160996 Single-payer, health savings accounts, or managed care? Minnesota physicians' perspectives

Tuesday, November 6, 2007: 12:45 PM

Kirk C. Allison, PhD, MS , Program in Human Rights and Health, University of Minnesota, Minneapolis, MN
Introduction: With uninsured Americans nearing 46 million and costs increases at 3-4 times general inflation, a renewed commitment toward providing efficient universal health coverage is emergent, including in low uninsurance/high disparity states (e.g. Minnesota). Despite physicians' vital role in health care, few studies assess their preferences regarding financing systems. Previously no survey assessed Minnesota physician attitudes toward health savings accounts (HSAs), single payer (SP), and managed care (MC). Data/Methods: Following IRB approval, a file of all 17,766 Minnesota-registered physicians from the Minnesota Board of Medical Practice was reduced to 13,770 (out-of-state addresses eliminated). A random-sample powered for 40% response was generated via a user-seeded random vector in Minitab Statistical Software (Release 14), sorting, and applying an appropriate step function. A paper survey (with online option) updating an instrument by McCormick et al. (2004) was distributed to 1061 physicians (12/6/05-2/13/06). (27 undeliverables were randomly replaced.) Queries included preferred system under a budget constraint, nonexclusive favorability toward price-tiered networks, HSAs, and SP; societal responsibility, work environment, administrative time, and demographics. 408 respondents (39.5%) closely approximated physician population parameters: within 0.6% by sex, 1.3% rural/metropolitan, and 0.4% to 2.6% across 4 practice categories (primary medicine, medical specialty, general surgery, surgical specialty). Contra possible nonresponse bias a sensitivity analysis (Microsoft Excel 2000) recalculated preference proportions by sex, geographical setting, and specialty. 4-point Likert scales converted to indicator variables for binary logistic regression models using chi-square significant predictors. Results: 63.6% believed SP would provide the best care for a given amount of money, 24.6% HSAs, only 11.8% MC (390 responding) – opposite empirical exposure. Female sex was significant for SP (76.0% to 58.8%, p=.003); male for HSAs (29.6% to 15.9%, p=.004). Urban most favored SP followed by rural and suburban (71.1%, 59.8%, 54.2%, p=.009). Rural favored HSAs over suburban and twice urban (34.1%, 31.8%, 17.3%; p=.002). MC preference was < 15% in all settings, lowest for rural (6.1%). 55.8% were generally favorable toward SP; 45.6% HSAs; only 19.7% toward price-tiered networks. 86.2% held it is society's responsibility via government to assure universal access to good care, regardless of ability to pay. Only 40.9% agreed that the private insurance industry should continue to play a major role in health care financing. 71.0%, somewhat to strongly agreed with reducing fees 10% for ‘very significant' paperwork reductions; 63.8% with a ‘fair' salary system. Physician preferences merit widespread inclusion in policy debates, with a need for further concretization of proposals.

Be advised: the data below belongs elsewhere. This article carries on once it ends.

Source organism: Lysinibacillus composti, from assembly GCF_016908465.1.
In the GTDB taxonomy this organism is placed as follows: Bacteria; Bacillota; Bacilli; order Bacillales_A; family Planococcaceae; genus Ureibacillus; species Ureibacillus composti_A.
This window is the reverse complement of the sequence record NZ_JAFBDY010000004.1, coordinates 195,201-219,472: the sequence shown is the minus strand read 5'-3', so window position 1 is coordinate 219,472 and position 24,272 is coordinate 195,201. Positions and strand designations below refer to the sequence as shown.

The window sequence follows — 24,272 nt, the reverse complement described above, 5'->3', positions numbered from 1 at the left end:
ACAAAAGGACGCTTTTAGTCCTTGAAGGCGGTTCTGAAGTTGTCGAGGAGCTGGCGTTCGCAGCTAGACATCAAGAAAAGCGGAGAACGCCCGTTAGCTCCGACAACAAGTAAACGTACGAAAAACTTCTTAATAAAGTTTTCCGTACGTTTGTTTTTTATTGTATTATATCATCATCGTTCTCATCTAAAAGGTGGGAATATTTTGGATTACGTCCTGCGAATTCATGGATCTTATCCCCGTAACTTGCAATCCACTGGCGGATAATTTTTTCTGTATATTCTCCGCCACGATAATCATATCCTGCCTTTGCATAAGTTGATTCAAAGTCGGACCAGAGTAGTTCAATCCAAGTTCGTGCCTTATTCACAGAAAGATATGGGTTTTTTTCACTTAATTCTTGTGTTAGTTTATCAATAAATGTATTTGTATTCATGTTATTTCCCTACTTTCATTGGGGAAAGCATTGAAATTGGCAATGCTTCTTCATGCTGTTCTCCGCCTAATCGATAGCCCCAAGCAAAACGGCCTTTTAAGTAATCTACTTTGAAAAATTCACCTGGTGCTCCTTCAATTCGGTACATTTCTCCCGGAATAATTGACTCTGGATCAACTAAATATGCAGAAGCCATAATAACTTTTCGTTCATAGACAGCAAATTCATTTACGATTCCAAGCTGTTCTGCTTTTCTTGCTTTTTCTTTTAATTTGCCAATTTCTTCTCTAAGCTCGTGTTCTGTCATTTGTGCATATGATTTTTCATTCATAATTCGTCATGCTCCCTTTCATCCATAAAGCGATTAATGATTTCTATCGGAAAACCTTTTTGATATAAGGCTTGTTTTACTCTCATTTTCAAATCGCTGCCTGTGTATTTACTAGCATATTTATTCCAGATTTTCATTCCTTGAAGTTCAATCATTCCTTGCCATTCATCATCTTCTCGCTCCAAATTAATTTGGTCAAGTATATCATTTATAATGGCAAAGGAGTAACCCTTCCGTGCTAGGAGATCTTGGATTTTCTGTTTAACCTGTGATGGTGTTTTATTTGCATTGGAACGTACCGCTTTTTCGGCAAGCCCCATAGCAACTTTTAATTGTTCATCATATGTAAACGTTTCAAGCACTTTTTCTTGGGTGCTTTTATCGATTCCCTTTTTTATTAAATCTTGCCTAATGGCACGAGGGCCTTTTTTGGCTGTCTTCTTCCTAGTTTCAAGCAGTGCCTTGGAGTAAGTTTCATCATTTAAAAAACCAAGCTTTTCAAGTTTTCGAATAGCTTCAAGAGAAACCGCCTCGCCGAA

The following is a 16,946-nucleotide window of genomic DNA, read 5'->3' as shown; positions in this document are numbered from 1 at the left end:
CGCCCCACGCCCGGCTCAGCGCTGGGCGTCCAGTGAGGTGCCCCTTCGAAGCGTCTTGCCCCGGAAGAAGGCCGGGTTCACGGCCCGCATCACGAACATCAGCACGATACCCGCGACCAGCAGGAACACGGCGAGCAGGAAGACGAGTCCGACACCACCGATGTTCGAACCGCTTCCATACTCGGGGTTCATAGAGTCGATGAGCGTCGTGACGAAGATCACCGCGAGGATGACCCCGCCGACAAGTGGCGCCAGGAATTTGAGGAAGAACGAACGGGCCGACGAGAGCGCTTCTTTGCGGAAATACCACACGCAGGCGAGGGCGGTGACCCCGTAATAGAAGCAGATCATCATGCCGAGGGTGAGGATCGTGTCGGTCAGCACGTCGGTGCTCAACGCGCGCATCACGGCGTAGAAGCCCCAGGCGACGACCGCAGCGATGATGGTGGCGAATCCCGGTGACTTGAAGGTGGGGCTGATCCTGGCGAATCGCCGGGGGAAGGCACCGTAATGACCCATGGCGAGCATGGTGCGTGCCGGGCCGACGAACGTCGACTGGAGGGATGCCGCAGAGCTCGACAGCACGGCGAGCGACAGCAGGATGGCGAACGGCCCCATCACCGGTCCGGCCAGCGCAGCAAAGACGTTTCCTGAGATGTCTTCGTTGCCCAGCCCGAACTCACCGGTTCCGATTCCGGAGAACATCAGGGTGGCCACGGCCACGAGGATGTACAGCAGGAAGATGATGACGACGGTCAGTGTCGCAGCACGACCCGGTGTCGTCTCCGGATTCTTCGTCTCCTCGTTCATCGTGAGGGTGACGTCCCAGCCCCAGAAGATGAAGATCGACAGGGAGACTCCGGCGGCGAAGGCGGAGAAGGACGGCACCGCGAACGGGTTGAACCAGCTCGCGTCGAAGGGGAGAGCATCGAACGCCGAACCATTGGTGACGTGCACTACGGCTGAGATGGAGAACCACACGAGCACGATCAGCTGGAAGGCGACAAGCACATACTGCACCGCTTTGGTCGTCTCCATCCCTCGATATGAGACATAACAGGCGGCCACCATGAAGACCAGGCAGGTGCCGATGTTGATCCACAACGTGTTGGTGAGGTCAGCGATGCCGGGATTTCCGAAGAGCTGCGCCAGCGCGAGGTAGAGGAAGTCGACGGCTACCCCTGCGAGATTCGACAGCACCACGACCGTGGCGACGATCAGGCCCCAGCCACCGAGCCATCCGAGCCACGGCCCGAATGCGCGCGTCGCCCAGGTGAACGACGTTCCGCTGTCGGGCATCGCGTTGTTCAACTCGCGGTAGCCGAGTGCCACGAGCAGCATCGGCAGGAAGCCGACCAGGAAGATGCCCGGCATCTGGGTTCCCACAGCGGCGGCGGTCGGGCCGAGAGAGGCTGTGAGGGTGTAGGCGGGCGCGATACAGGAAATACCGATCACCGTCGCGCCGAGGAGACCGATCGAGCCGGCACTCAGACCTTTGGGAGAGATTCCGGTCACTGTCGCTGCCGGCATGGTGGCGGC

Learning Objectives:
1. Identify attitudes of Minnesota physicians toward 3 health care financing structures: current multipayer managed care (MC), single payer (SP) and health savings accounts (HSAs). 2. Distinguish forced-choice preference (providing the best care under a budget constraint) and general favorability towards financing systems. 3. Compare Minnesota physician preferences with other regional outcomes. 4. Identify physician beliefs concerning societal responsibility for health care and government role, salary system, administrative load, and private insurance industry role. 5. Articulate physician preferences for inclusion in policy debates.

Keywords: Universal Health Care, Physicians

Presenting author's disclosure statement:

Any relevant financial relationships? No
Any institutionally-contracted trials related to this submission?

I agree to comply with the American Public Health Association Conflict of Interest and Commercial Support Guidelines, and to disclose to the participants any off-label or experimental uses of a commercial product or service discussed in my presentation.

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